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Back to Archives | Back to January 2007 Contents 

Innovative Governance: Combining Positions of City Manager and Police Chief

By Terry Milam

City Manager and Chief of Police, Saint John, Missouri

maller cities are constantly being challenged by fiscal setbacks, such as the loss of sales tax revenue, losses of population that affect several revenue streams, reductions in grant funding, unfunded state and federal mandates, and service cutbacks from local utility districts that must then be assumed by the municipality. Doing more with less has become a reality in smaller communities around the country.

In Missouri, several smaller cities have eliminated the city manager or city administrator position by having a city program administrator double-up and perform two functions for the city. This is not an attempt to eliminate the profession of the city manager, but it is a planning strategy to deal with an economic challenge.

I have been both police chief and city manager for the city of Saint John for more than 15 years. This has worked well for a small city of 7,000 residents and 43 full-time employees. Nevertheless, there are some challenges:

• Time: There is not enough time in the day for one person to handle the demands of both positions. For this management model to work, one must make a commitment to do whatever it takes to get the job done. That some times means working at one’s desk or on one’s laptop at home. Prioritizing meetings and tasks can be difficult at times but it is essential.
• Delegation: The police chief who is also city manager cannot do everything along. It is essential to provide direction and let department heads do their jobs.
• Fairness: Every city department has budgetary needs and constraints. It is essential to work with all departments equally.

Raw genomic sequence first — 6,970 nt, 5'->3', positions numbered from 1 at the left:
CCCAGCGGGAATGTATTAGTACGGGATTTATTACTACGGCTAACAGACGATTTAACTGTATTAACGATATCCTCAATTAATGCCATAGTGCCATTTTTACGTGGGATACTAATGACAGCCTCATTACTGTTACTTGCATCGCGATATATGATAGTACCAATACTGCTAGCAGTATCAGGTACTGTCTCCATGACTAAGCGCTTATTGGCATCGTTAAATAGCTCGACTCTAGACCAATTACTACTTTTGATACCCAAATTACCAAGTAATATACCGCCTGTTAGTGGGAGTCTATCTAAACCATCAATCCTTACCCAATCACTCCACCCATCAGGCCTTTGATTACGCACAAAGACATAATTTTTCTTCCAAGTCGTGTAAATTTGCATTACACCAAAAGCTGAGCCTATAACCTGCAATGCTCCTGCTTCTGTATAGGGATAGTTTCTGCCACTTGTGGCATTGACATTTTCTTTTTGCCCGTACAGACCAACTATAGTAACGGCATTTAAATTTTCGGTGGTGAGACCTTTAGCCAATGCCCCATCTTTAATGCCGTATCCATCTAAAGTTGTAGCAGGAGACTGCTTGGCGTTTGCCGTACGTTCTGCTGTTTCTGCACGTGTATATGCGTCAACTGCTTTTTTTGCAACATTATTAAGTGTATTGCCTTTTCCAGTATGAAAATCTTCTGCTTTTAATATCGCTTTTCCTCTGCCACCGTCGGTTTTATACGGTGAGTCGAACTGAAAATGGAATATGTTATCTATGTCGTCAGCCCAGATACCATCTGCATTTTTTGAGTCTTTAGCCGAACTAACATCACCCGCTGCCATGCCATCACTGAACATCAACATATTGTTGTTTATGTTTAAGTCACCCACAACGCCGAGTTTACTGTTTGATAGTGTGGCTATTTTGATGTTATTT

• Communication: Value department heads for guidance and their professional opinion. They have a lot to teach a police chief about streets, parks, finance matters, and so on. Communicating with elected officials is extremely important.
• Perception: Residents’ perception of how their city is run is especially important to someone who is both police chief and city manager. For someone this position to be successful, he or she needs to get involved in the Chamber of Commerce, a service club like Rotary or Lions, and neighborhood organizations. Being visible and present is of paramount importance, as is reminding them one is not receiving two salaries.

This dual management concept may not work for a larger city or police agency, but the position is not unlike that of a director of public safety who coordinates services of several emergency response departments. The difference between that and the dual management of the city and the police department is that the latter coordinates the day-to-day operations of several city service departments.

The money saved by this type of governance structure in Saint John made it possible for the city to provide additional services and balance the budget. It’s an option for cities to consider as financial challenges mount.


From The Police Chief, vol. 74, no. 1, January 2007. Copyright held by the International Association of Chiefs of Police, 515 North Washington Street, Alexandria, VA 22314 USA.

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